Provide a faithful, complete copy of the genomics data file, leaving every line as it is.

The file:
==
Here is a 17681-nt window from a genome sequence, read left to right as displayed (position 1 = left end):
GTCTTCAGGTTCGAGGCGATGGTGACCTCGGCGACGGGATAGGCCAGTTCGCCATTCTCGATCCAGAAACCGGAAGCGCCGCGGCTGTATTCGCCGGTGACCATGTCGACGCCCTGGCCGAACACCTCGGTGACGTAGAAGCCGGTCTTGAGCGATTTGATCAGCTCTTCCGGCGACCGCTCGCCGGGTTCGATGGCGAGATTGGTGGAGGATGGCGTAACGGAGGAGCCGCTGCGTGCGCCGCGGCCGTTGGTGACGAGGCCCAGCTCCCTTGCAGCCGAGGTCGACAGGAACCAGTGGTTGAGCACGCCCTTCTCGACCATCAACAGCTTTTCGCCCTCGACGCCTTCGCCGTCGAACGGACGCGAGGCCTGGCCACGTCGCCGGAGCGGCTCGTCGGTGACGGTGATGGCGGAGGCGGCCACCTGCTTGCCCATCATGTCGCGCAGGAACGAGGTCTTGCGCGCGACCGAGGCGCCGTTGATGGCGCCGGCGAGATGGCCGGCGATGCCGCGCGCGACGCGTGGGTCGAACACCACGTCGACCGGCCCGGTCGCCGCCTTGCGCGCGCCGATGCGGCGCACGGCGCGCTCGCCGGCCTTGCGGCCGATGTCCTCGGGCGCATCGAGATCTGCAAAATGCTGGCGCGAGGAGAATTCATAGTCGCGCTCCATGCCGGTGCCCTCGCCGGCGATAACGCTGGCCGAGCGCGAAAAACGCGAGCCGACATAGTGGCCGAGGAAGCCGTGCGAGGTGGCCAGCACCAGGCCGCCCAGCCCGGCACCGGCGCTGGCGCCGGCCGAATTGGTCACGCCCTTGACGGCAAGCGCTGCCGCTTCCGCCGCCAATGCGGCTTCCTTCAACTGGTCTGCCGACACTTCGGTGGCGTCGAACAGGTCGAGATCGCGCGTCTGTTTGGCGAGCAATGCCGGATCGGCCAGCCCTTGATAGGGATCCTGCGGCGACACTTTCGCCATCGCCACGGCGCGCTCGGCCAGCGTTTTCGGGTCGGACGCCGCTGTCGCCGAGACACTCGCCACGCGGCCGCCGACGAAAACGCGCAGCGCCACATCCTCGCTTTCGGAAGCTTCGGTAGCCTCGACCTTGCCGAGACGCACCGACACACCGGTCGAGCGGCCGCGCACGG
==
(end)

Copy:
Here is a 17681-nt window from a genome sequence, read left to right as displayed (position 1 = left end):
GTCTTCAGGTTCGAGGCGATGGTGACCTCGGCGACGGGATAGGCCAGTTCGCCATTCTCGATCCAGAAACCGGAAGCGCCGCGGCTGTATTCGCCGGTGACCATGTCGACGCCCTGGCCGAACACCTCGGTGACGTAGAAGCCGGTCTTGAGCGATTTGATCAGCTCTTCCGGCGACCGCTCGCCGGGTTCGATGGCGAGATTGGTGGAGGATGGCGTAACGGAGGAGCCGCTGCGTGCGCCGCGGCCGTTGGTGACGAGGCCCAGCTCCCTTGCAGCCGAGGTCGACAGGAACCAGTGGTTGAGCACGCCCTTCTCGACCATCAACAGCTTTTCGCCCTCGACGCCTTCGCCGTCGAACGGACGCGAGGCCTGGCCACGTCGCCGGAGCGGCTCGTCGGTGACGGTGATGGCGGAGGCGGCCACCTGCTTGCCCATCATGTCGCGCAGGAACGAGGTCTTGCGCGCGACCGAGGCGCCGTTGATGGCGCCGGCGAGATGGCCGGCGATGCCGCGCGCGACGCGTGGGTCGAACACCACGTCGACCGGCCCGGTCGCCGCCTTGCGCGCGCCGATGCGGCGCACGGCGCGCTCGCCGGCCTTGCGGCCGATGTCCTCGGGCGCATCGAGATCTGCAAAATGCTGGCGCGAGGAGAATTCATAGTCGCGCTCCATGCCGGTGCCCTCGCCGGCGATAACGCTGGCCGAGCGCGAAAAACGCGAGCCGACATAGTGGCCGAGGAAGCCGTGCGAGGTGGCCAGCACCAGGCCGCCCAGCCCGGCACCGGCGCTGGCGCCGGCCGAATTGGTCACGCCCTTGACGGCAAGCGCTGCCGCTTCCGCCGCCAATGCGGCTTCCTTCAACTGGTCTGCCGACACTTCGGTGGCGTCGAACAGGTCGAGATCGCGCGTCTGTTTGGCGAGCAATGCCGGATCGGCCAGCCCTTGATAGGGATCCTGCGGCGACACTTTCGCCATCGCCACGGCGCGCTCGGCCAGCGTTTTCGGGTCGGACGCCGCTGTCGCCGAGACACTCGCCACGCGGCCGCCGACGAAAACGCGCAGCGCCACATCCTCGCTTTCGGAAGCTTCGGTAGCCTCGACCTTGCCGAGACGCACCGACACACCGGTCGAGCGGCCGCGCACGG